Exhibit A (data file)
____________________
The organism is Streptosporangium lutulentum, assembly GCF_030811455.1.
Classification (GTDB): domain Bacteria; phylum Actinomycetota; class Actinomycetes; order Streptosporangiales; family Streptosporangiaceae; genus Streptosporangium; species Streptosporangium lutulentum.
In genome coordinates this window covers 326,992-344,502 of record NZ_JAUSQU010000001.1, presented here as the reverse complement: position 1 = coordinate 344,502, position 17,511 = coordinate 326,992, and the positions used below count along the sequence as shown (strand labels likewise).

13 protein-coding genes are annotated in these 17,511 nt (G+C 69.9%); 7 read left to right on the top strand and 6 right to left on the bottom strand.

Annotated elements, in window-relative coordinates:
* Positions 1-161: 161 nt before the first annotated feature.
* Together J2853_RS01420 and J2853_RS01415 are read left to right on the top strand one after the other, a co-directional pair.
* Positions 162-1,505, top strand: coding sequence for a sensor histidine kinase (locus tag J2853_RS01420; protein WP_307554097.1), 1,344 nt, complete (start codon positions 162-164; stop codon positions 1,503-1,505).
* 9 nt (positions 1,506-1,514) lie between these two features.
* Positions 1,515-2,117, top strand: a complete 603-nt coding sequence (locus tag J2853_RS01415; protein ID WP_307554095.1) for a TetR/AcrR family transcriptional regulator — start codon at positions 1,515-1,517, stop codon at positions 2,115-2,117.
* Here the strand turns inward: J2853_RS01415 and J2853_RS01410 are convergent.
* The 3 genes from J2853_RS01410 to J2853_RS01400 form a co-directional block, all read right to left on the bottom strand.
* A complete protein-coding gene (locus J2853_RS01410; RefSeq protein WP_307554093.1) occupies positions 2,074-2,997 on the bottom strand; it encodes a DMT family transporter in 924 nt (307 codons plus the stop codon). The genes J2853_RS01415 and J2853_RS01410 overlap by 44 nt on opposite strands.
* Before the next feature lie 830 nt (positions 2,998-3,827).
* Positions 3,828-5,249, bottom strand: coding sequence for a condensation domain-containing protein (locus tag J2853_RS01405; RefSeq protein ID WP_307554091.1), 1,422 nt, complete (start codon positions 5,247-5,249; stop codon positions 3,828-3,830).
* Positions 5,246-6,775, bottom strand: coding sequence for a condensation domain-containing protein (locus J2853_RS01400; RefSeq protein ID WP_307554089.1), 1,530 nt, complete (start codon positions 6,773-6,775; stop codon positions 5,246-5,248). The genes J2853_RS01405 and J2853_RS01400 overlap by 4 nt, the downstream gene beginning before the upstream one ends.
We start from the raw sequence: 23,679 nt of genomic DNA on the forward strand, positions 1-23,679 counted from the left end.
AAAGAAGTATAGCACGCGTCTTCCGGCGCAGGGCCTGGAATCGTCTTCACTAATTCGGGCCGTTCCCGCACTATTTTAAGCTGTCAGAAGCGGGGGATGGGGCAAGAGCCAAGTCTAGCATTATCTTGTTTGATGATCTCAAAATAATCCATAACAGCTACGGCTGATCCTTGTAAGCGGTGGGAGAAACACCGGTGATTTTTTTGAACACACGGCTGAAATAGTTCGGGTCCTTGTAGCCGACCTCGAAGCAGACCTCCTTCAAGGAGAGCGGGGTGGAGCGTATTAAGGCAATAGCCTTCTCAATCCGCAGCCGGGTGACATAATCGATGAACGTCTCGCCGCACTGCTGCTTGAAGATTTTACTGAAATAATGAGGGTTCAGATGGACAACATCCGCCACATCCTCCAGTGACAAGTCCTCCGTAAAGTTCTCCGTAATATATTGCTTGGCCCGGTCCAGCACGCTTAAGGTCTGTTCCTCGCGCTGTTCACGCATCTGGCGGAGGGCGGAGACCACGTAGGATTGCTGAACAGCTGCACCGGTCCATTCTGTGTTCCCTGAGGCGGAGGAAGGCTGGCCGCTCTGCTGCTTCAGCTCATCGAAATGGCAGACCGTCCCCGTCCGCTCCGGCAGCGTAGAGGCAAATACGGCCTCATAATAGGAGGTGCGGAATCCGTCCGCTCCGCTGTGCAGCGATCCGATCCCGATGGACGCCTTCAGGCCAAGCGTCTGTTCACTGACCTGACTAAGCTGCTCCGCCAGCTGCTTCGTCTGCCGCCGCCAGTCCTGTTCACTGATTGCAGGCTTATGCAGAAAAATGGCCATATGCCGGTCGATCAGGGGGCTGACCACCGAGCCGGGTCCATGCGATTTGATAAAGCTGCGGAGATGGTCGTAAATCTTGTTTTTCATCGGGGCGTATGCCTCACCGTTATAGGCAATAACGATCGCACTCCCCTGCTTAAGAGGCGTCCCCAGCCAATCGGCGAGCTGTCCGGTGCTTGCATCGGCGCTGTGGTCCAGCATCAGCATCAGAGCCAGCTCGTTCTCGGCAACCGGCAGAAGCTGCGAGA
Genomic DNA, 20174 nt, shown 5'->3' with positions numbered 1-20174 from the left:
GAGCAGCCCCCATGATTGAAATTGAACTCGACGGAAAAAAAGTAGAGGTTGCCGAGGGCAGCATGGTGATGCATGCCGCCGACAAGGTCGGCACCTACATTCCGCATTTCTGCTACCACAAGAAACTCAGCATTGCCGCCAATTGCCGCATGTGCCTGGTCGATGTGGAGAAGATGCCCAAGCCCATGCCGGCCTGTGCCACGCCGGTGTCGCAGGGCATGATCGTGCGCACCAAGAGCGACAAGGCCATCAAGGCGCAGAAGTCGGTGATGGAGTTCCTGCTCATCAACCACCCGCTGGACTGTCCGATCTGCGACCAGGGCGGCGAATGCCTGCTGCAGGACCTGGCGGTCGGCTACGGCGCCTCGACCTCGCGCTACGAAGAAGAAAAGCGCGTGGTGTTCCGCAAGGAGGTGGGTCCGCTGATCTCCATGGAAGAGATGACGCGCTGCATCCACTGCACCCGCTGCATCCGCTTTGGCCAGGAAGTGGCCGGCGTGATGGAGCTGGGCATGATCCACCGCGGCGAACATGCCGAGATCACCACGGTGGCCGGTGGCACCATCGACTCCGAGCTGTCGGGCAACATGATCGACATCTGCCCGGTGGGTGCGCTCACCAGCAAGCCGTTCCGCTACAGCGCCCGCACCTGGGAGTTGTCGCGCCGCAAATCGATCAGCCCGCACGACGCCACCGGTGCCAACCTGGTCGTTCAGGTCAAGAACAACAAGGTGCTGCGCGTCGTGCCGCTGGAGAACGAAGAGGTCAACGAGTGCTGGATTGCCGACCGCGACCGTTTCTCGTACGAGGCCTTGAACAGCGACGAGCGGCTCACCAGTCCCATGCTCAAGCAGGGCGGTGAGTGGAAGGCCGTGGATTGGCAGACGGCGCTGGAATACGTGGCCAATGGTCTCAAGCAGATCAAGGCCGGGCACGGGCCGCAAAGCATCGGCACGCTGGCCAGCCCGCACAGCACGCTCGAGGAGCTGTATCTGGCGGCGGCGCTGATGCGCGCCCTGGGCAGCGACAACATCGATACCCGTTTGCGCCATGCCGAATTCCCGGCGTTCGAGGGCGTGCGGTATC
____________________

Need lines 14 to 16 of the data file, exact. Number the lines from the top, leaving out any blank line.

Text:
* Before the next feature lie 830 nt (positions 2,998-3,827).
* Positions 3,828-5,249, bottom strand: coding sequence for a condensation domain-containing protein (locus tag J2853_RS01405; RefSeq protein ID WP_307554091.1), 1,422 nt, complete (start codon positions 5,247-5,249; stop codon positions 3,828-3,830).
* Positions 5,246-6,775, bottom strand: coding sequence for a condensation domain-containing protein (locus J2853_RS01400; RefSeq protein ID WP_307554089.1), 1,530 nt, complete (start codon positions 6,773-6,775; stop codon positions 5,246-5,248). The genes J2853_RS01405 and J2853_RS01400 overlap by 4 nt, the downstream gene beginning before the upstream one ends.